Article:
• Discoloration: Injuries, especially impact bruises, may turn your skin red, purple, or black. If the bruise is infected, it turns yellow or green. 
  • Weakness: Walking may become painful or impossible. You may also find you cannot put weight on the affected leg. 
  • Popping Noises: Even if you can walk, listen for popping noises as you move. These sounds indicate fractures or permanent changes in your knee. 
  • Reduced Range of Motion: If you cannot bend or straighten your leg completely, see a doctor. This reduced range of motion indicates a severe knee injury. 

Symptoms may arise right after a direct blow, or you may not feel them until the next day. Even if you do not believe you suffer severe pain, know that it is the type and location of the pain that matters. Serious damage does not always present as excruciating pain. 

Common Car Accident Knee Injuries

When you visit the doctor for a car accident knee injury, prepare to discuss the pain's location and extent. The doctor will examine your knee and take you through a series of range of motion tests from this exam, doctors determine what type of injury you sustained.

Common Types of Knee Injuries After Motor Vehicle Accidents Include: 

  • Knee Fracture: A direct blow from your steering wheel or dashboard may cause a kneecap fracture. However, the bones surrounding your kneecap can also break. Bones may crack or break clean, leaving fragments floating around your knee. You may require a brace or splint to limit motion and help your knee kneel. Serious injuries may require surgery. Unfortunately, many knee fractures develop into arthritis.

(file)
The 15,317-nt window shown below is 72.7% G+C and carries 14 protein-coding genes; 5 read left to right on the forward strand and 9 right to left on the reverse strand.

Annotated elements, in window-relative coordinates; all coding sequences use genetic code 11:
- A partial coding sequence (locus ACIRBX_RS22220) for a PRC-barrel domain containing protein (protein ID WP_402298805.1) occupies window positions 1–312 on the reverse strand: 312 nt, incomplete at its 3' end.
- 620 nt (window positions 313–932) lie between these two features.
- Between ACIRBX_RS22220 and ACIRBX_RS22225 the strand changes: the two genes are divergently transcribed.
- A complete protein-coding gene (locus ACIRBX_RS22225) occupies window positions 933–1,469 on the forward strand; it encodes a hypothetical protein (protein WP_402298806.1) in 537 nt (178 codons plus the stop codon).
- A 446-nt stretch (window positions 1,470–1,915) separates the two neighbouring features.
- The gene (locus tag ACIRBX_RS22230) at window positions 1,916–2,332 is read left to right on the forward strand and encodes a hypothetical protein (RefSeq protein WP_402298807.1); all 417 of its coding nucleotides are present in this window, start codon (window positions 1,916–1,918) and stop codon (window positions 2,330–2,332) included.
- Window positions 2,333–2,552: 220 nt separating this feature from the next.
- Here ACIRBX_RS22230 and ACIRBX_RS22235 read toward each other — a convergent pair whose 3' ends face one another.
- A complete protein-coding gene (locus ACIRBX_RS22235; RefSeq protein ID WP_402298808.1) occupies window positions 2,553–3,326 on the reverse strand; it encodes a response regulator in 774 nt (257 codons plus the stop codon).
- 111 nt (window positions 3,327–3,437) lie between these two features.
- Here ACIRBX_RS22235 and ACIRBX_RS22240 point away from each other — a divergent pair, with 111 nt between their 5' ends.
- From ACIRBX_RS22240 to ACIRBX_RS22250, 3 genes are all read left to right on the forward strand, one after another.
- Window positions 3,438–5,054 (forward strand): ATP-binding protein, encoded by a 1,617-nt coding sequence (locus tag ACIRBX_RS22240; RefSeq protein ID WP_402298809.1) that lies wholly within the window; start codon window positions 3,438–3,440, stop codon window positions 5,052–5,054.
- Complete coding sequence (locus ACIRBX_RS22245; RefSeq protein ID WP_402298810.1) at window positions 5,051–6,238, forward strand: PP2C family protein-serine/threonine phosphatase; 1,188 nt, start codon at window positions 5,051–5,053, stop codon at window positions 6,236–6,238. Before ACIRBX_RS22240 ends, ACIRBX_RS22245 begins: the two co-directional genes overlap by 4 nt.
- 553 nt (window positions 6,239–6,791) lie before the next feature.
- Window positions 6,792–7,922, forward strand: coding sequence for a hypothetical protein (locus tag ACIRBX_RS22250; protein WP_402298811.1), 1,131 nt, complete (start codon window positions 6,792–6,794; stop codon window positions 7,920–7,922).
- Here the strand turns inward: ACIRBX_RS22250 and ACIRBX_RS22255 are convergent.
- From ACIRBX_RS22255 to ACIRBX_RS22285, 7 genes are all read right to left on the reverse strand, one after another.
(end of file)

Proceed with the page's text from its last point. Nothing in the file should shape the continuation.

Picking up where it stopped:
• Patella Injury: The patella is another name for your kneecap. It can fracture, but it also bruises and dislocates. Patella injuries almost always result from a knee impact. Casting and immobilizing devices help heal these injuries, but complex fractures require surgery.
  • Knee Dislocation: A dislocation occurs when bones in your knees are knocked out of place. Minor injuries pop back on their own, but significant dislocations immobilize you and require surgery. The most serious knee dislocation injuries result in amputation, infection, and even death. 
  • Cartilage Tear: Knee cartilage includes articular lining and meniscus. The articular lining is a rubbery tissue that covers the end of your bones. It helps your knee bones glide smoothly over each other as you bend and straighten your knee.  Meniscus cartilage acts as a cushion between your femur (thigh bone) and tibia (shin bone). It acts as a shock absorber. Of these two, the meniscus is most likely to tear since it takes on most of the pressure of your knee's performance.